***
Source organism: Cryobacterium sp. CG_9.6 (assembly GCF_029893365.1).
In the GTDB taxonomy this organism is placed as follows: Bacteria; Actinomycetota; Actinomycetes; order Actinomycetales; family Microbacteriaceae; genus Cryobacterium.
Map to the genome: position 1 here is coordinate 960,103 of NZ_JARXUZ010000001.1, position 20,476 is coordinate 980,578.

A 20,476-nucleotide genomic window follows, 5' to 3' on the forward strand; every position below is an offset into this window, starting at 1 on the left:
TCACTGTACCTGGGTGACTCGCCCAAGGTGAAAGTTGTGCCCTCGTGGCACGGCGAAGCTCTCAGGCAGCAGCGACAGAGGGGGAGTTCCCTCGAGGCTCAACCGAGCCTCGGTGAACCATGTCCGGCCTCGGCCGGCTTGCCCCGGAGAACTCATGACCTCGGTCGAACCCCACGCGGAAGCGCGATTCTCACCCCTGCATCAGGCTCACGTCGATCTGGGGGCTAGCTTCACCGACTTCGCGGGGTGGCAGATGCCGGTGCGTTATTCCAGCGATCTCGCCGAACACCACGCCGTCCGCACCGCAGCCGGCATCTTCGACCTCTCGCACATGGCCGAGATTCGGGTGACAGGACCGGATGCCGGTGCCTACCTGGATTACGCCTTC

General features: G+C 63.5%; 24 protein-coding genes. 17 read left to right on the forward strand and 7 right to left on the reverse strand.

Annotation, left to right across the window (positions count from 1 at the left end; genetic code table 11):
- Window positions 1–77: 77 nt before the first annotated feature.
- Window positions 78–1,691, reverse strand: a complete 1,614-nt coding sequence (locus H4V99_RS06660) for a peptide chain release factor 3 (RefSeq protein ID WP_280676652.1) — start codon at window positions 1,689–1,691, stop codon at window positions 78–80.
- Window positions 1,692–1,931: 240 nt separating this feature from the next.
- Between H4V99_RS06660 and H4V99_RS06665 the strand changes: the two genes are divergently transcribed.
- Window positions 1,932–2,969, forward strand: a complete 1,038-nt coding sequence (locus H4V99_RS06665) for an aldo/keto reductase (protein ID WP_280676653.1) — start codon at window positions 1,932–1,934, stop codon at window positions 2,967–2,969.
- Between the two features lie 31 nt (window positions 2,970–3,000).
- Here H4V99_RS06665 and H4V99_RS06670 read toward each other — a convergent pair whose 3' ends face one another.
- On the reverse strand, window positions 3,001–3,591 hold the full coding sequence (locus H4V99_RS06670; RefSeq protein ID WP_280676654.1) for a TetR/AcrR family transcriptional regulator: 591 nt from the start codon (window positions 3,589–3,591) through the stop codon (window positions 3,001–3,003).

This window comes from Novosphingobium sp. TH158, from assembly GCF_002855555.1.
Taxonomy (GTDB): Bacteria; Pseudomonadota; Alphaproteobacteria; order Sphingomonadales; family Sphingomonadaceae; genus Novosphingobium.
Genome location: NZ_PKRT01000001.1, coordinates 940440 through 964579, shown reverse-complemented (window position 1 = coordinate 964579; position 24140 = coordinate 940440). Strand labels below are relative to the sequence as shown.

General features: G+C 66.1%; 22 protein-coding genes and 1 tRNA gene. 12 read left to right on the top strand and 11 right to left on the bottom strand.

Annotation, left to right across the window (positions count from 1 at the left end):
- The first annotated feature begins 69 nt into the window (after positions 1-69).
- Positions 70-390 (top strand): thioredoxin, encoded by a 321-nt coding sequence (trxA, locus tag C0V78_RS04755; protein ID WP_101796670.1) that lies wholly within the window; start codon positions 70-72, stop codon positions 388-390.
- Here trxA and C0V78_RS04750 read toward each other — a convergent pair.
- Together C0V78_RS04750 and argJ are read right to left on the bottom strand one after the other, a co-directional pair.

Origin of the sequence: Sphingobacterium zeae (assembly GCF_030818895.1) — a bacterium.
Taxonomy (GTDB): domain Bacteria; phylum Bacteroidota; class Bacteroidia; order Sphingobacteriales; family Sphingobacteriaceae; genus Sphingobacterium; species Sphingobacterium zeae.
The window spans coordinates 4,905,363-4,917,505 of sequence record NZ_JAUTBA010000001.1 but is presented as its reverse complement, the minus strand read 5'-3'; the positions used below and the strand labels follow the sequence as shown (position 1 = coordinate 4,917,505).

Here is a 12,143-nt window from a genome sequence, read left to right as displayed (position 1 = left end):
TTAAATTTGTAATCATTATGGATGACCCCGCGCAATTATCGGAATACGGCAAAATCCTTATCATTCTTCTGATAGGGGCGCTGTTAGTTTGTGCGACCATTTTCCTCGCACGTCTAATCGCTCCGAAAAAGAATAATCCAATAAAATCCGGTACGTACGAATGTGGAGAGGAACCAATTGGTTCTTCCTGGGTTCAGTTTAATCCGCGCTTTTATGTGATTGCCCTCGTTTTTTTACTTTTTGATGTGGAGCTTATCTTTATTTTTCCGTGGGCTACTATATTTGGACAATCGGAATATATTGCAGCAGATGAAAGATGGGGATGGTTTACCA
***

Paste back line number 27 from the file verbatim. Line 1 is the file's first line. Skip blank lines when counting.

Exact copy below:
The window spans coordinates 4,905,363-4,917,505 of sequence record NZ_JAUTBA010000001.1 but is presented as its reverse complement, the minus strand read 5'-3'; the positions used below and the strand labels follow the sequence as shown (position 1 = coordinate 4,917,505).